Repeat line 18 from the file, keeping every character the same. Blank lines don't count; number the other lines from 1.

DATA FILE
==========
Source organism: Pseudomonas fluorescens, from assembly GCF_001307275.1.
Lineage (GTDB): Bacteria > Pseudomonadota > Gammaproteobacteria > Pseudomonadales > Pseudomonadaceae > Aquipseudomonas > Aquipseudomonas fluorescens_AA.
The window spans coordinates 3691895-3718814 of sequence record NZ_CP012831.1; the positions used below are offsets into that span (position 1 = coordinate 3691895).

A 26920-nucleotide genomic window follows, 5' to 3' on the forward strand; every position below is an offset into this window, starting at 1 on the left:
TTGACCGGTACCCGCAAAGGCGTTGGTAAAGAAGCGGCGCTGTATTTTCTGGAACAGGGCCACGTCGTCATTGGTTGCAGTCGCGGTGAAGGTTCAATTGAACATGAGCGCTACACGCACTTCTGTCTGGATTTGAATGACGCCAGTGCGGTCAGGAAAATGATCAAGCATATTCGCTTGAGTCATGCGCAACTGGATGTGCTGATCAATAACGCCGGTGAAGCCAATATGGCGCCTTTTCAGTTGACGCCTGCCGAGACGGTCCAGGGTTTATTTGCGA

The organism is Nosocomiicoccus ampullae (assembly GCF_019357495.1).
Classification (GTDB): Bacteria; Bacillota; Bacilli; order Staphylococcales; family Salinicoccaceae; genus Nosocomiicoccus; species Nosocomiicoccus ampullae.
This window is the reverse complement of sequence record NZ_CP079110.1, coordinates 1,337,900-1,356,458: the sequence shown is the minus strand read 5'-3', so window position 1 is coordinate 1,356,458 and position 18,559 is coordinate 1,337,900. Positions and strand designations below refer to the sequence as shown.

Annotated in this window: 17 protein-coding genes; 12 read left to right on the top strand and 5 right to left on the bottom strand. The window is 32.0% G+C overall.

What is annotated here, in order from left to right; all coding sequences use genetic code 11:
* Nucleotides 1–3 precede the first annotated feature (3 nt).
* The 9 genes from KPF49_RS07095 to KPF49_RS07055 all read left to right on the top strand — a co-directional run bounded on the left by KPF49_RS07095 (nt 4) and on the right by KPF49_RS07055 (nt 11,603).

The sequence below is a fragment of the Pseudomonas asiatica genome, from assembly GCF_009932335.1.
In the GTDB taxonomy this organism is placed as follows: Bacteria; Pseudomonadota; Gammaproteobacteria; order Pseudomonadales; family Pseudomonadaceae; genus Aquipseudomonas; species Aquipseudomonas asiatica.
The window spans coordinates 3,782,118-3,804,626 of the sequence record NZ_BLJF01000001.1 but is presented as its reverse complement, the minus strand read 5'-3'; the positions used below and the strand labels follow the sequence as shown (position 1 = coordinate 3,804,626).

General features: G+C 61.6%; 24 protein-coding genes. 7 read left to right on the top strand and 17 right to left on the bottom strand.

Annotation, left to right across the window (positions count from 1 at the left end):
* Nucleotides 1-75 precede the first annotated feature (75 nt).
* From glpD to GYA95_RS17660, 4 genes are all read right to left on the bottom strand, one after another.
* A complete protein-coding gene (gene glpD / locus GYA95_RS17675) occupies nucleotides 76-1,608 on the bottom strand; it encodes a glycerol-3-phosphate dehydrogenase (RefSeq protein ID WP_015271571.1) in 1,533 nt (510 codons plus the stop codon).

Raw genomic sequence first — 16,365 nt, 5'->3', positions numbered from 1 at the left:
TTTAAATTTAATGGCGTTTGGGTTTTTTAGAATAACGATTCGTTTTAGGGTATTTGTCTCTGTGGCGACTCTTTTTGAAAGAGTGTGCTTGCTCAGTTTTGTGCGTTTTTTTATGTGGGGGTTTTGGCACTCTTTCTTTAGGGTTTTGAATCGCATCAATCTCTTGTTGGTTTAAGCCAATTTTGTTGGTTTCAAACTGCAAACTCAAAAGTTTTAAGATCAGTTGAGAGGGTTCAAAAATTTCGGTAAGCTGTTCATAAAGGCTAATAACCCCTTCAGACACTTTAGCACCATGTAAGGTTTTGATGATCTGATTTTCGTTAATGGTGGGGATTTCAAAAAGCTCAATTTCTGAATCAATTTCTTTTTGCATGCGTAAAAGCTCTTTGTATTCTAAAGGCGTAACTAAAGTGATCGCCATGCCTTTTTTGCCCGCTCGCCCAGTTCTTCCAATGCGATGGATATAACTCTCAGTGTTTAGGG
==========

* Nucleotides 1-75 precede the first annotated feature (75 nt).